Past and current residents of the New Orleans Women’s Shelter recently joined together with board members at City Park for the organization’s annual picnic.
“This isn’t a fundraiser,” NOWS Executive Director Dawn Fletcher said. “All of this, the ice cream bar, the face painting, the food and activities, this is all a way to bring our board and residents together and help us keep in touch with former residents.”
Among the former residents present, Wanda Washington has since February, served as the shelter’s full-time cook. While watching her 6-year-old son Jaremiah enjoying the festivities, she recalled life before she found the shelter.
“I was staying with a family member when my house was messed up after Hurricane Isaac,” she said. “For a while, I had my own apartment, but then my hours got cut back and I couldn’t afford it anymore. Me and my baby had nowhere to go.”
NOWS has a twofold mission: get women and children off the streets and transition them into independent living. Since opening in 2007 with a small facility in the Upper 9th Ward, the shelter has helped more than 250 women and 375 children achieve both these goals.
Unlike many local shelters, residents of NOWS are never charged a fee and are welcome to stay as long as they need.
“A typical stay averages around three to four months, but have reached as long as 18 months,” said Dan Silverman, chairman of the NOWS board.
Four months ago, NOWS relocated to a larger facility in Central City. The shelter can house up to 40 women and children: twice the number of the previous facility.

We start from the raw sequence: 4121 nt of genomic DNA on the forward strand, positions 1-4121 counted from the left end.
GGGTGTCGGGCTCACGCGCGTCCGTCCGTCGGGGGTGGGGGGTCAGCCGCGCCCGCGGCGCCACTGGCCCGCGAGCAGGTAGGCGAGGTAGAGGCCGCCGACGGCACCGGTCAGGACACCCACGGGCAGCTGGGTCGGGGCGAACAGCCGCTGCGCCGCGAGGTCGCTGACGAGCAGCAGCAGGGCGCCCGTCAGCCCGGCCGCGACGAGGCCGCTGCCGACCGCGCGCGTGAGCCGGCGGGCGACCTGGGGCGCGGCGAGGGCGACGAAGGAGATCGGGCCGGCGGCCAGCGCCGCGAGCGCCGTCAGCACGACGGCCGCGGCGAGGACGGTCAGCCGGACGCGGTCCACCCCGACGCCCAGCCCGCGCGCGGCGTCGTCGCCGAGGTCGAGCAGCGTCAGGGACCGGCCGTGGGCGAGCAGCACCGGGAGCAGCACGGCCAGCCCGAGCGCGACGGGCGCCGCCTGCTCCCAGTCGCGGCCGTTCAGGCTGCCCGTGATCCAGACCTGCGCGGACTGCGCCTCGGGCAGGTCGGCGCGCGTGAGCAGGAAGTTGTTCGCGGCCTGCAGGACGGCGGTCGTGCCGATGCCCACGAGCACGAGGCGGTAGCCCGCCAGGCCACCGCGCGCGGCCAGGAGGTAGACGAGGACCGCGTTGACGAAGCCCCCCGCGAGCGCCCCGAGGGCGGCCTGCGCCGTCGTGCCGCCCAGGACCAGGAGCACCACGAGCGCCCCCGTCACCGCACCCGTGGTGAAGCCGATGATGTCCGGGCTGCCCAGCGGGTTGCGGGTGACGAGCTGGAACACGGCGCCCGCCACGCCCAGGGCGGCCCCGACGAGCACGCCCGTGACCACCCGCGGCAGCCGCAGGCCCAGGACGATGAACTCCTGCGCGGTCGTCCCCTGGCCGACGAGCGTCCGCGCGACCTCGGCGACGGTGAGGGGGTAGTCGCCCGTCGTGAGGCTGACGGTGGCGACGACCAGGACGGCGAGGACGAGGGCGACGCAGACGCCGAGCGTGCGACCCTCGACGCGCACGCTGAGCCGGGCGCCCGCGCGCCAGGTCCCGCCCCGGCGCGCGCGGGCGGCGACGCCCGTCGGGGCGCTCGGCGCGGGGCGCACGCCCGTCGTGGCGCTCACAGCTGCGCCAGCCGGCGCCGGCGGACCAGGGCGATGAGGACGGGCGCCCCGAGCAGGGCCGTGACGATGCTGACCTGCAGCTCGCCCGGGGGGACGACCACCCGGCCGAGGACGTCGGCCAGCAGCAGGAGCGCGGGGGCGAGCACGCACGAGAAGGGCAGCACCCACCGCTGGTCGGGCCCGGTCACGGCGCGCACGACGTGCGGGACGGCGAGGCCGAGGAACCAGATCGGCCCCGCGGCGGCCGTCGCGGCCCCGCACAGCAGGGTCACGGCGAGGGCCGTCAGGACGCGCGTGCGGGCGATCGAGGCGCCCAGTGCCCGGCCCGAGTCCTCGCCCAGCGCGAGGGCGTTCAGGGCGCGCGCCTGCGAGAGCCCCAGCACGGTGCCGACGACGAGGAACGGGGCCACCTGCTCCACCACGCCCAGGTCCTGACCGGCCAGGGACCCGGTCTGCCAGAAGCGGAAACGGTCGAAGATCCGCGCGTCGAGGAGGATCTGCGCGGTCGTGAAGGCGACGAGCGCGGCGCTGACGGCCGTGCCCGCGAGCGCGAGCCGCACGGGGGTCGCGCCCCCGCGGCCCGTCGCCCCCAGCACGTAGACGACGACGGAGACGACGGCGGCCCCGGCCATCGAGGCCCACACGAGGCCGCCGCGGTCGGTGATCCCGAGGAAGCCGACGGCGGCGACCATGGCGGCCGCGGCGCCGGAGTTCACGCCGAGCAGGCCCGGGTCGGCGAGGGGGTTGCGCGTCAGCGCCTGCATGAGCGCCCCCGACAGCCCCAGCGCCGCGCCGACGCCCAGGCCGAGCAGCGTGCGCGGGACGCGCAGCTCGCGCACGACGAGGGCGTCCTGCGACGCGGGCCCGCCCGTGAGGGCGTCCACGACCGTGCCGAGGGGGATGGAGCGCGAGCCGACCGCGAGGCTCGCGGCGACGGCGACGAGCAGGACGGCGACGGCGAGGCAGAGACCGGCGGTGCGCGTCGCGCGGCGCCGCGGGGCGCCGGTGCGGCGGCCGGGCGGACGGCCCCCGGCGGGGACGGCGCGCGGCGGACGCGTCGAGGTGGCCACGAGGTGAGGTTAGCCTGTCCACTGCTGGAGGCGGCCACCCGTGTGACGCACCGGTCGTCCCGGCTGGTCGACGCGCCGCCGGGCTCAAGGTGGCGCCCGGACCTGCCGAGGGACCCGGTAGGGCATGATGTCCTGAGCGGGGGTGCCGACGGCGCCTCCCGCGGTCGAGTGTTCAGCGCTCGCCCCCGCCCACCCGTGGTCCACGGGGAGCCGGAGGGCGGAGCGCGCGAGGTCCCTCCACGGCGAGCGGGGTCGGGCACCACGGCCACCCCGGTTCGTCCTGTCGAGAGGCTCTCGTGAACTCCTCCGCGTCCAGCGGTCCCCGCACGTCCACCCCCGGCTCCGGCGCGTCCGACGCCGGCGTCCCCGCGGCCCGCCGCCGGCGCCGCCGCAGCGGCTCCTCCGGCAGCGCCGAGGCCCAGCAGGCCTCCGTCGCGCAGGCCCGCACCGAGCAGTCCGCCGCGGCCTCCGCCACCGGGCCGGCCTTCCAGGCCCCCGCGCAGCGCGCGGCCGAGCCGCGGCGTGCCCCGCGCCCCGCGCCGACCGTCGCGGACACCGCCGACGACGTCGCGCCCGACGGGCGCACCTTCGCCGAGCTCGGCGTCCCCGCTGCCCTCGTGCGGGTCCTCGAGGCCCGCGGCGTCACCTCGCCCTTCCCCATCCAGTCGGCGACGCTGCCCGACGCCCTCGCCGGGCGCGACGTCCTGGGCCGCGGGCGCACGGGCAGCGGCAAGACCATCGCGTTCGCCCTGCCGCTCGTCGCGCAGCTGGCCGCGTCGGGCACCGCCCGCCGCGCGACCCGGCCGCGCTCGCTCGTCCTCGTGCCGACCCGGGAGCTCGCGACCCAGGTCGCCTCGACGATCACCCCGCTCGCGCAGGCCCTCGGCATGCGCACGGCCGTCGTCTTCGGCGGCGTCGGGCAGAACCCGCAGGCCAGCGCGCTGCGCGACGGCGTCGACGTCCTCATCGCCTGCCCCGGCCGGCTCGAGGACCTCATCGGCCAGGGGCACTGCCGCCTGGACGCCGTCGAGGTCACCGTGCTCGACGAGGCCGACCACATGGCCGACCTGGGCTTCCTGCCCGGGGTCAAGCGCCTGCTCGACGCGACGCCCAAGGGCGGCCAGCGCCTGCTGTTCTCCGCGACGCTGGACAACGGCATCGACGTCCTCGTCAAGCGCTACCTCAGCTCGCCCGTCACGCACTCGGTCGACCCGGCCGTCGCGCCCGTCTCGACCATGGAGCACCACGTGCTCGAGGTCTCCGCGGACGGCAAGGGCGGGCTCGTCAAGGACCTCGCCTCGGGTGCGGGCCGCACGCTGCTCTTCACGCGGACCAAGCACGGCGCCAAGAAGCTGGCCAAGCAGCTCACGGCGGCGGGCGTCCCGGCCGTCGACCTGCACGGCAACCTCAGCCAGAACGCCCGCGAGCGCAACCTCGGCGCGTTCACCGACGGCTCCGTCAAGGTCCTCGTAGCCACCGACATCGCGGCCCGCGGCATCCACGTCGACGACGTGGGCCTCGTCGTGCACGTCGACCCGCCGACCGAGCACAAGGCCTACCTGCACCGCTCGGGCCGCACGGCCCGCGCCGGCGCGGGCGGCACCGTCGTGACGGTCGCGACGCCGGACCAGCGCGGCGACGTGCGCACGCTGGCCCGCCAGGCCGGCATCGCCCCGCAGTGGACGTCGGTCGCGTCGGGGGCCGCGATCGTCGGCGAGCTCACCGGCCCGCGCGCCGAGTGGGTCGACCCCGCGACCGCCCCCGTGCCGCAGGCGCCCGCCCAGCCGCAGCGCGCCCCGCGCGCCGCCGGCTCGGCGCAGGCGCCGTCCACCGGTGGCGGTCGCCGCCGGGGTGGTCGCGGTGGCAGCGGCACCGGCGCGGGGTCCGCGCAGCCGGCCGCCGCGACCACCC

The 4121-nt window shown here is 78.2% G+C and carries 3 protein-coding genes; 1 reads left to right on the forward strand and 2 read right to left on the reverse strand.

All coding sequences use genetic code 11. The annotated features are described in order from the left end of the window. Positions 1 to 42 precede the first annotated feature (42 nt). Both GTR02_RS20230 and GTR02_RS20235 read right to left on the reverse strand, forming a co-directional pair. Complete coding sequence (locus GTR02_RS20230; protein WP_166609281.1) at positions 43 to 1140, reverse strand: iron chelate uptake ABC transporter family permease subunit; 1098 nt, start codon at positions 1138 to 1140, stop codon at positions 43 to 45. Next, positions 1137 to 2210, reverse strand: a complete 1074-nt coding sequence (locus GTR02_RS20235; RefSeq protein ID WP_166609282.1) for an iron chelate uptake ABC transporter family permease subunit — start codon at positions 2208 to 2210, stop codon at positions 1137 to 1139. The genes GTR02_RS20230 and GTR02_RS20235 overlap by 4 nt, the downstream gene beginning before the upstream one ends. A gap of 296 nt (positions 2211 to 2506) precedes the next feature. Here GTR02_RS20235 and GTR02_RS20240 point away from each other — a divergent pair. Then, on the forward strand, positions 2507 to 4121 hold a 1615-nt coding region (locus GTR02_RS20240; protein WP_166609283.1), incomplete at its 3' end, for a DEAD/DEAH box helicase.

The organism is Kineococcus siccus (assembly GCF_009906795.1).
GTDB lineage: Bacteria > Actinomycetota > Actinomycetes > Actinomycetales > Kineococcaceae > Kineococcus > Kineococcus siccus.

Silverman said the move was necessary to try to keep up with constant demand.
“We are always operating at capacity,” he said. “If you’re a woman with small children, we are where you want to go.”
Part of what makes NOWS so special, Wanda said, is the feeling of community, fostered in part by a very homelike living environment. Each family enjoys the privacy of their own room, along with access to a common living room, dining room and kitchen.
“Everybody was so nice and made us feel so comfortable,” Wanda said. “It was like a family. We’d even watch each other’s kids sometimes. I met a lot of good friends there, and we’re still close.”
While residing, women and children are offered three daily meals, along with free clothing and personal items as needed. They also receive individualized care that ranges from help opening a bank account, to parenting classes, to job and education assistance.
“We collaborate with some 40 organizations around town to provide a wide range of assistance,” Silverman said.
Resident Ro’Tanya, 25, and her three young daughters were among the revelers at the NOWS picnic.
“Six months ago, things had gotten so bad that my girls and I ended up sleeping at a bus stop,” she said. “I took them to school the next day and their clothes were so dirty that the teachers asked me what was going on. I ended up spending the rest of that day with a social worker who finally found us a spot at the New Orleans Women’s Shelter.”
Ro’Tanya has since taken advantage of NOWS help to attend culinary school. She graduates this month and is busy searching for a job to support herself and her three young daughters. In the meantime, though, she knows her family is safe, and the future, for the first time, looks bright.
“I couldn’t ask to be in a better place,” she said.